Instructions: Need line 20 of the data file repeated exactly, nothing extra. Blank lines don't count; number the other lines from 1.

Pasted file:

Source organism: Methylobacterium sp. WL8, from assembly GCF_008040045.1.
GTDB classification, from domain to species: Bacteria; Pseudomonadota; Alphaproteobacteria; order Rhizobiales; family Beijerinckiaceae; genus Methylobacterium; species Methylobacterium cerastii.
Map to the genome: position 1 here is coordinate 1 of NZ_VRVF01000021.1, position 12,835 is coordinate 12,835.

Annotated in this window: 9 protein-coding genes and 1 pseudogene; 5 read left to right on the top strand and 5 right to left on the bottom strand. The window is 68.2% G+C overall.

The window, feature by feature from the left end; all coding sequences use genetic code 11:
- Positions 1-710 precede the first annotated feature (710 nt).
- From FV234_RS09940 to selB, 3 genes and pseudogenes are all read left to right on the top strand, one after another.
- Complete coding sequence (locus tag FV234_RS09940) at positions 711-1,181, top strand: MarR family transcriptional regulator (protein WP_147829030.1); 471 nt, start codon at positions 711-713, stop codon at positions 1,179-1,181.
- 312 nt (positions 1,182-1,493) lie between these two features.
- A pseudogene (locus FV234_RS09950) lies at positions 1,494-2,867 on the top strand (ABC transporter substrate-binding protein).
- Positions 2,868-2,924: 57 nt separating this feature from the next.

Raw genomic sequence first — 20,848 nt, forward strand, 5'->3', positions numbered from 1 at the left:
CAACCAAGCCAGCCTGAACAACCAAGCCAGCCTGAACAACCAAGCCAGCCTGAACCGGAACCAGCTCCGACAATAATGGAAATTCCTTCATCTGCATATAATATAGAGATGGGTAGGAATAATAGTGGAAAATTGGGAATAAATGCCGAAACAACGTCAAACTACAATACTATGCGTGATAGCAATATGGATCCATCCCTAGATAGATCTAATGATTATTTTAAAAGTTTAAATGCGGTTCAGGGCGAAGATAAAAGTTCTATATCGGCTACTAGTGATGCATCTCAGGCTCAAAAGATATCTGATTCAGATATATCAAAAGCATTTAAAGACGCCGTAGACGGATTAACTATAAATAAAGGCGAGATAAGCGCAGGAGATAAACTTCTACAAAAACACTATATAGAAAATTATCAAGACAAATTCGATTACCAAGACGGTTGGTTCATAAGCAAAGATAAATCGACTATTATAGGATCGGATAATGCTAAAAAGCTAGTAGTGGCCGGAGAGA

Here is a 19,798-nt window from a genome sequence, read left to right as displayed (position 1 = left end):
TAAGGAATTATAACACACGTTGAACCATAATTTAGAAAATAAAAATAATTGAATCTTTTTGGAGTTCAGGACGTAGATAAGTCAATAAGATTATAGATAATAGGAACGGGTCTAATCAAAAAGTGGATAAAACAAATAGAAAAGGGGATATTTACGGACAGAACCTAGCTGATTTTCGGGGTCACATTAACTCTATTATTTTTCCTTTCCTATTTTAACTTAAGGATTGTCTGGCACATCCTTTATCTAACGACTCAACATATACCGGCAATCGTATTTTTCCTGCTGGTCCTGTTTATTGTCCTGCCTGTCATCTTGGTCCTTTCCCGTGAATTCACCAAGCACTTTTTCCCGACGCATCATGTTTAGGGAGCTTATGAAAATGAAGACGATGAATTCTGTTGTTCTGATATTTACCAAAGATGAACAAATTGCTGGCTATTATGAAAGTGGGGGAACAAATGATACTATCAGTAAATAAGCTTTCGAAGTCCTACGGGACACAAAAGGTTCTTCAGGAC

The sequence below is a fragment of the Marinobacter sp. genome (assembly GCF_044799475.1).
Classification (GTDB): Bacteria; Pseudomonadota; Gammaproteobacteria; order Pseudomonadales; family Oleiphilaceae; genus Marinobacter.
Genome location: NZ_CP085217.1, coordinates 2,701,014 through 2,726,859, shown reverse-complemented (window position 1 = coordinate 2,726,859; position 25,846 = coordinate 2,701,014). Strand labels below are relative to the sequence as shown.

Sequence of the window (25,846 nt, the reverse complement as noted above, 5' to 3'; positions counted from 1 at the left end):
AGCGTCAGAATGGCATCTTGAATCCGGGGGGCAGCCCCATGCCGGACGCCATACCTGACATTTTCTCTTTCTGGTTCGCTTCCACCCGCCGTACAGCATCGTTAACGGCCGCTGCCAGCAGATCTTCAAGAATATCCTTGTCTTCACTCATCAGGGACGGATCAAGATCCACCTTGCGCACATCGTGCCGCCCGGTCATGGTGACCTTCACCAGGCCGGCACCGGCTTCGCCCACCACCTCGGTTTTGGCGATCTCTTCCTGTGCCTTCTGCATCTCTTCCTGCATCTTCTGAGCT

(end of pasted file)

AGCGTCAGAATGGCATCTTGAATCCGGGGGGCAGCCCCATGCCGGACGCCATACCTGACATTTTCTCTTTCTGGTTCGCTTCCACCCGCCGTACAGCATCGTTAACGGCCGCTGCCAGCAGATCTTCAAGAATATCCTTGTCTTCACTCATCAGGGACGGATCAAGATCCACCTTGCGCACATCGTGCCGCCCGGTCATGGTGACCTTCACCAGGCCGGCACCGGCTTCGCCCACCACCTCGGTTTTGGCGATCTCTTCCTGTGCCTTCTGCATCTCTTCCTGCATCTTCTGAGCT